Dialogue: the only route to a more peaceful world
From neutralising conflict and controlling the spread of nuclear weapons to empowering the climate vulnerable and equitably responding to mass movements of people, Ernesto Zedillo reflects on the importance of dialogue to reach common ground.
In these times of rising global uncertainty and insecurity, dialogue has never been more important. Leaders and senior officials need to be able to talk – and listen – to each other with honesty, frankness and open-mindedness. It is only by understanding and respecting each other’s positions that we can hope to reach common ground and work towards a more peaceful world.
It was in this spirit that I attended the Munich Security Conference in Germany last month, together with my fellow Elders Lakhdar Brahimi, Hina Jilani and Mary Robinson. This influential gathering brings together top politicians, officials and policymakers from Europe and the United States as well as other leaders from the Middle East, Africa and Asia.
This year’s conference attracted particular attention because it was the first time that senior officials from the new US Administration addressed a European audience. We were glad to hear Vice President Mike Pence and Defence Secretary James Mattis reaffirm their support for the United States’ traditional security relationships, especially with NATO, and hope this constructive engagement continues at all levels.
In 2015, The Elders attended the Munich Security Conference to launch our “Stronger UN” initiative. This year, we wanted to defend one of the most important foreign policy and security achievements in recent years: the Iran nuclear agreement. The Elders believe this deal is a key instrument for peace in the region. I was part of the Elders’ delegation to Iran in January 2014 when we met the country’s top leadership and encouraged them to persist with the pragmatic course adopted by President Rouhani.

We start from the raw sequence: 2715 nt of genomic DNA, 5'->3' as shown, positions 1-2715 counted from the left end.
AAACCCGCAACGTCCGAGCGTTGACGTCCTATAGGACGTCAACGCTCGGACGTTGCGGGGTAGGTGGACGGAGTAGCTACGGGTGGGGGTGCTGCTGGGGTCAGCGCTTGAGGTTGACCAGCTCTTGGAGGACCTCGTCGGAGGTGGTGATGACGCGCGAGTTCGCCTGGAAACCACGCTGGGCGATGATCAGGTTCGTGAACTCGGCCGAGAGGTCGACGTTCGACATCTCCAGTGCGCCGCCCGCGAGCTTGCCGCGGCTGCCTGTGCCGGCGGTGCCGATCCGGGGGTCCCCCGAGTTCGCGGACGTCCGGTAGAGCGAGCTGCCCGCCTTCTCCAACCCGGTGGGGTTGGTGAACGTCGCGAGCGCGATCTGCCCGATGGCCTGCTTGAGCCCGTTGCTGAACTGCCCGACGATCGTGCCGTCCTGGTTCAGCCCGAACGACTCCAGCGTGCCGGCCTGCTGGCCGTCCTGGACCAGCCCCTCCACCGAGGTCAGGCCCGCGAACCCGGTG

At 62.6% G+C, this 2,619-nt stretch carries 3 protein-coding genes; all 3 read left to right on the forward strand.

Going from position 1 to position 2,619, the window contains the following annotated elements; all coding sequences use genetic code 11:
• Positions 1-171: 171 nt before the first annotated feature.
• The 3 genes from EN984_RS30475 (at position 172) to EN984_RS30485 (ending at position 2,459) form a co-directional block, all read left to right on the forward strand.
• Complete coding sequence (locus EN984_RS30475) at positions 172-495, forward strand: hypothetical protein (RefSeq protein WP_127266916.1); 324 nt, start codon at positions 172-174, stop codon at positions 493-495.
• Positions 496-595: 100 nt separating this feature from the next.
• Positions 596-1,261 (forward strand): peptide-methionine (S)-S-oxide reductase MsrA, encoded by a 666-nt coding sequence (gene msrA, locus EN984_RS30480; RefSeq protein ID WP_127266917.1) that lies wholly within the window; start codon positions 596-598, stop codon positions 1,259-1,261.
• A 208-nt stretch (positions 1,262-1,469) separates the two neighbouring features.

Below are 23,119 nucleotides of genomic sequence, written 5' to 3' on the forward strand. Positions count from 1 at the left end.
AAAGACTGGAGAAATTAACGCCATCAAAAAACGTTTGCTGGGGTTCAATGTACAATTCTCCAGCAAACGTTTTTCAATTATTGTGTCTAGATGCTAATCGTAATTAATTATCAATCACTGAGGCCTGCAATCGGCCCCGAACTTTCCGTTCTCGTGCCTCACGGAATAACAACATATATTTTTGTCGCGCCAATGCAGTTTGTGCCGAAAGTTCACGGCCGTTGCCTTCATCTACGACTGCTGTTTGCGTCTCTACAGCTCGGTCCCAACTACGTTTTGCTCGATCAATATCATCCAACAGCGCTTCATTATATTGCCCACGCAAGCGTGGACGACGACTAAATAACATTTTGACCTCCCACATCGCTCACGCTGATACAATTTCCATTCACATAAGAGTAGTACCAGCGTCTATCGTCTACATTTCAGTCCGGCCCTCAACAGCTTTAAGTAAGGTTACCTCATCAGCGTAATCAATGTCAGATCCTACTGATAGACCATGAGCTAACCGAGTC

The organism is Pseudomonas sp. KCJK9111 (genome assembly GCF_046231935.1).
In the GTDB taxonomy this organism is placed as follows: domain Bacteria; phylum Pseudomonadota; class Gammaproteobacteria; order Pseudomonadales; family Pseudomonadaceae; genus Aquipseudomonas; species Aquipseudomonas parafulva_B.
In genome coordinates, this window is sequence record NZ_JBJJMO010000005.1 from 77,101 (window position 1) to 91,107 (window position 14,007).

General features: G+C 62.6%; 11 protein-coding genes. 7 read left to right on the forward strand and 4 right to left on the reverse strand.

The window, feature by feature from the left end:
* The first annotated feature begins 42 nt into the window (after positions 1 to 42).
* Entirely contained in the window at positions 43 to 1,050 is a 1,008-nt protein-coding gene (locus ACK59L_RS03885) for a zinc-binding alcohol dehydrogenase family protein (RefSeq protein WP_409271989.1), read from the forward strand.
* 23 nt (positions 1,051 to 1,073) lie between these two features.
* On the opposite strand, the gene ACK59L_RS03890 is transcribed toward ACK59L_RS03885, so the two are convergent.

Given the uncertainty surrounding the intentions of the new US Administration towards Iran, we wanted to show in Munich that the nuclear deal is working and, crucially, that it is supported by regional powers who are not allies of Tehran.
Lakhdar Brahimi and I hosted a panel discussion together with Prince Turki bin Faisal bin Abdulaziz, the former Saudi Arabian intelligence chief and Ambassador to Washington and London, and Sheikh Hamad bin Jassim Al Thani, former Prime Minister of Qatar. Both men are strong critics of Iran’s foreign policy but both were adamant that the nuclear deal is vital for regional security and needs to be fully implemented, not scrapped or renegotiated. I argued that the new Trump Administration should just look at where Iran’s nuclear programme was in 2013 and where it is today – and it would then come to the conclusion on its own that the agreement is good for everyone.
Lakhdar Brahimi, Hina Jilani and I also had good talks with the Iranian Foreign Minister Javad Zarif in Munich, where we discussed not only the nuclear deal but also conflicts in Syria and Yemen, and the importance of building better relations between Iran and Saudi Arabia.
Another key priority for The Elders in Munich was continuing to argue for effective action on climate change, and more equitable and humane policies towards refugees and migrants. Mary Robinson and Hina Jilani took part in panel discussions on both topics alongside serving foreign ministers from Sweden, Finland and the Netherlands, and with former UK Foreign Secretary David Miliband who now heads the International Rescue Committee.
We also held constructive bilateral meetings with the Deputy Prime Minister of Palestine, the foreign minister of Oman, the heads of the Gulf Cooperation Council and the Arab League and senior UN officials responsible for climate change, sexual exploitation and abuse, and Cyprus peace negotiations. Across all these diverse and important issues, we pledged to use our collective voice and influence to further the cause of peace. I know that we can count on your ongoing support as we continue our work throughout 2017.